CINCINNATI — The Lick Run Greenway, a new park between Queen City and Westwood avenues in South Fairmount, began its life as a court-ordered solution to the 400 million gallons of raw sewage overflowing into Mill Creek from Cincinnati sewers each year.
It’ll solve the problem, Metropolitan Sewer District Diana Christy said Tuesday at the project’s official opening. The $103 million bio-engineered greenway collects stormwater, keeping it out of the sewers, and funnels it directly into Mill Creek.
Officials with MSD said they've already seen nine new species of fish in the creek, signaling that the water is getting cleaner.
"Before this project, there was no drop of water, no drop of rain that could make its way to the creek without first getting mixed with sewage," said MSD chief operating officer Marylynn Lodor. "If you stop and think about that… every gallon that we see running through the Lick Run Greenway, that is avoided combined sewer overflows.”
But South Fairmount community advocates also hope it will help to revitalize the neighborhood through which it runs.
“It's that community asset that finds a way to bring people together,” said South Fairmount Community Council president Jim Casey on Tuesday. “Once you have that attraction, people say, ‘Maybe there are some opportunities to build something new. Maybe there is an opportunity rehab something existing.’”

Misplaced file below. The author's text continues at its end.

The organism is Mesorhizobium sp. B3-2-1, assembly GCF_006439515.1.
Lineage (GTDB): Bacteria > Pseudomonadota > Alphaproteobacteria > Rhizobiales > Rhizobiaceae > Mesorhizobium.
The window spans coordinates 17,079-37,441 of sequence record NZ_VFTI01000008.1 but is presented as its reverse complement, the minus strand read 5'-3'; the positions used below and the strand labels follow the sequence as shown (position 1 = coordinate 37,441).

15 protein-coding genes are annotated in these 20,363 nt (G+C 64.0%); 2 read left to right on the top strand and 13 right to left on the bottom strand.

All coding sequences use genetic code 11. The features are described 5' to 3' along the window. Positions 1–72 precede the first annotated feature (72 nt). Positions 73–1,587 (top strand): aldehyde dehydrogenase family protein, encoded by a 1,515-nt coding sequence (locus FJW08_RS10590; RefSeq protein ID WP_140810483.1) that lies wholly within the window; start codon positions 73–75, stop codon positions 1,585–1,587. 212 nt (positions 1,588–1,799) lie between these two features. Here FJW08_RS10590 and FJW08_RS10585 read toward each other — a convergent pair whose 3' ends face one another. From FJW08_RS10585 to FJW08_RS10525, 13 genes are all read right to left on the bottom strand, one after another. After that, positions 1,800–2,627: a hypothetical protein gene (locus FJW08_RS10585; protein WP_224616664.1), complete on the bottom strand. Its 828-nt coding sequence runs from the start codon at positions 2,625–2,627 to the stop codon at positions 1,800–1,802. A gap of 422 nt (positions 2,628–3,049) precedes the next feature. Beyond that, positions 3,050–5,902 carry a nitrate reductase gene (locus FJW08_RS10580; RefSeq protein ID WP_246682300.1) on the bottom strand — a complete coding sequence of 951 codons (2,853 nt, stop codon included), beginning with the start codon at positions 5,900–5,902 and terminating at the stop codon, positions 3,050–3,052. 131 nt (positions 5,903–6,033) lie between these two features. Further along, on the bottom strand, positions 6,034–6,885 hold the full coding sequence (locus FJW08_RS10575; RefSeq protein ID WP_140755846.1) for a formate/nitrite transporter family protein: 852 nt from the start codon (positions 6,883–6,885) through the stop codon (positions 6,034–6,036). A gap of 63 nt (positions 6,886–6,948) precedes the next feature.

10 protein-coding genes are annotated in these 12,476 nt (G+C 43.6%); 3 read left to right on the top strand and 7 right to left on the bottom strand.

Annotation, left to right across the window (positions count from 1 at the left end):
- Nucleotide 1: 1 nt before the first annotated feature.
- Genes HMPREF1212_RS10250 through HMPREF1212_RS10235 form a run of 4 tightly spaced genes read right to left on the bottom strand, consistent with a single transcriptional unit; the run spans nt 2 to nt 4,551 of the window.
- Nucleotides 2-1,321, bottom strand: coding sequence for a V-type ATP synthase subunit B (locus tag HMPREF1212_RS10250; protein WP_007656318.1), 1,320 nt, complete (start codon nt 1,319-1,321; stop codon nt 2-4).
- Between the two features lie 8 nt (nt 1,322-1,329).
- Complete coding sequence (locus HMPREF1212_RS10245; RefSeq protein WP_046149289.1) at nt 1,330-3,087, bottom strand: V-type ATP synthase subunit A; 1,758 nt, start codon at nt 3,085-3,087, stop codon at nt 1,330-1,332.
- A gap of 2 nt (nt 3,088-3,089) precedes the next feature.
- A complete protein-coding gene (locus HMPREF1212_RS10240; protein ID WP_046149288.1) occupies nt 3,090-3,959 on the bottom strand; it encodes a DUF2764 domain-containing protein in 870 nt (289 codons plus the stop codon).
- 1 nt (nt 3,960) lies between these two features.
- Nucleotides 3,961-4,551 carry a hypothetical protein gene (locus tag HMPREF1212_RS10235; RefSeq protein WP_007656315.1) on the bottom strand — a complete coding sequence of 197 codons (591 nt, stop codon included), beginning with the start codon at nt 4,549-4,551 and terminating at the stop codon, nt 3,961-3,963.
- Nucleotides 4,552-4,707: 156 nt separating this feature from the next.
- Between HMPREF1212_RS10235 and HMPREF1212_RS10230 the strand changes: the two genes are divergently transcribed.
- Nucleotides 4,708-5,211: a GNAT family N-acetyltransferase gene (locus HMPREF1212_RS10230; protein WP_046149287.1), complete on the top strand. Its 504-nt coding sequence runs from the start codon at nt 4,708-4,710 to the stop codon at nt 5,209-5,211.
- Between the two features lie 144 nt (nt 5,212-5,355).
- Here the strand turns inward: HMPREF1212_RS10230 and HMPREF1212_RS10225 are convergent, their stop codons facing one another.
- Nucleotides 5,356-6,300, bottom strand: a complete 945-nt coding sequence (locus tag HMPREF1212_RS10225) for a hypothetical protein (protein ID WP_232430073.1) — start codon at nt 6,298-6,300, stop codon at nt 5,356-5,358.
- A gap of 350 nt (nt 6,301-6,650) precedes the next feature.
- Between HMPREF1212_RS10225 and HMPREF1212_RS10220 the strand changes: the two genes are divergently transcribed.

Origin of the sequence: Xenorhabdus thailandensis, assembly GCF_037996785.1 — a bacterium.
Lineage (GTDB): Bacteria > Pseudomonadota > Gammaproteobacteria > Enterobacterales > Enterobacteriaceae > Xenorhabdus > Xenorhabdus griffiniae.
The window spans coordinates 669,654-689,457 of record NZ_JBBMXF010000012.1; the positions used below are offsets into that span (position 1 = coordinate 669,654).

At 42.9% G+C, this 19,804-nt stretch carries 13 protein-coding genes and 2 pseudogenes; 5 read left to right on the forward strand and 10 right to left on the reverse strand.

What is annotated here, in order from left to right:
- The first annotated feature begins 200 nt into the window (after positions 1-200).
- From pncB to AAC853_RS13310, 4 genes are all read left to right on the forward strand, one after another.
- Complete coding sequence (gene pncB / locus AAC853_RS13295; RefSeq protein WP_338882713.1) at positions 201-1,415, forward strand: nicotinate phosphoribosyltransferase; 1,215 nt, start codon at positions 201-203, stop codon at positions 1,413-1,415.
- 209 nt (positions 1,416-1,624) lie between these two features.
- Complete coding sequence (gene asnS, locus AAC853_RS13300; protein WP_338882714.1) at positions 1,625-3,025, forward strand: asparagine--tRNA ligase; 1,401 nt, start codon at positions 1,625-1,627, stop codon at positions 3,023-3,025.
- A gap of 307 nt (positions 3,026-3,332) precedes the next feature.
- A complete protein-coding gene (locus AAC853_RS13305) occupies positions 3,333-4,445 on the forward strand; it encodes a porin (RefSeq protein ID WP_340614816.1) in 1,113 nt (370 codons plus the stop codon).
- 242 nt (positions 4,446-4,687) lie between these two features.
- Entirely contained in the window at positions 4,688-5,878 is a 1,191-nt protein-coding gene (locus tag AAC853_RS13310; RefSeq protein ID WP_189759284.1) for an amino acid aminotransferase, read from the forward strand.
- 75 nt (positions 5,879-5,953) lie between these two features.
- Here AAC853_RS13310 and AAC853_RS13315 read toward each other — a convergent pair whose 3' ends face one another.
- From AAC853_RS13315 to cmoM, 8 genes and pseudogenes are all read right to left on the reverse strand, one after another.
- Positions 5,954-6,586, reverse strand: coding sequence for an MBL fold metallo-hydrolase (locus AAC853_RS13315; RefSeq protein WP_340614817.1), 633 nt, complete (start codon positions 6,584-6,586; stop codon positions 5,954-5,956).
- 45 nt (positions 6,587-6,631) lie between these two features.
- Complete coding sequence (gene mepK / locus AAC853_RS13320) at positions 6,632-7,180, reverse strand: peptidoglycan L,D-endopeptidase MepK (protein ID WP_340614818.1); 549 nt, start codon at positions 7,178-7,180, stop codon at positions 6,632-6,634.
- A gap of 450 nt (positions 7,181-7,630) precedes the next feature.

Dorothy Bush, who has lived in South Fairmount for nearly three decades, remembers a vibrant neighborhood that transformed — not always for the better — over the course of her residency. Vacant homes, shuttered businesses and crime have plagued the area.
The greenway, which has walking paths, a playground and a stream, represents more of what she’d like to see in her home.
“It’s just the crown,” she said. “It’s the crown. It’s a jewel.”
“I guess I would describe it as reborn or rebirth,” he said. “We're starting again, and we have something here that we can build upon."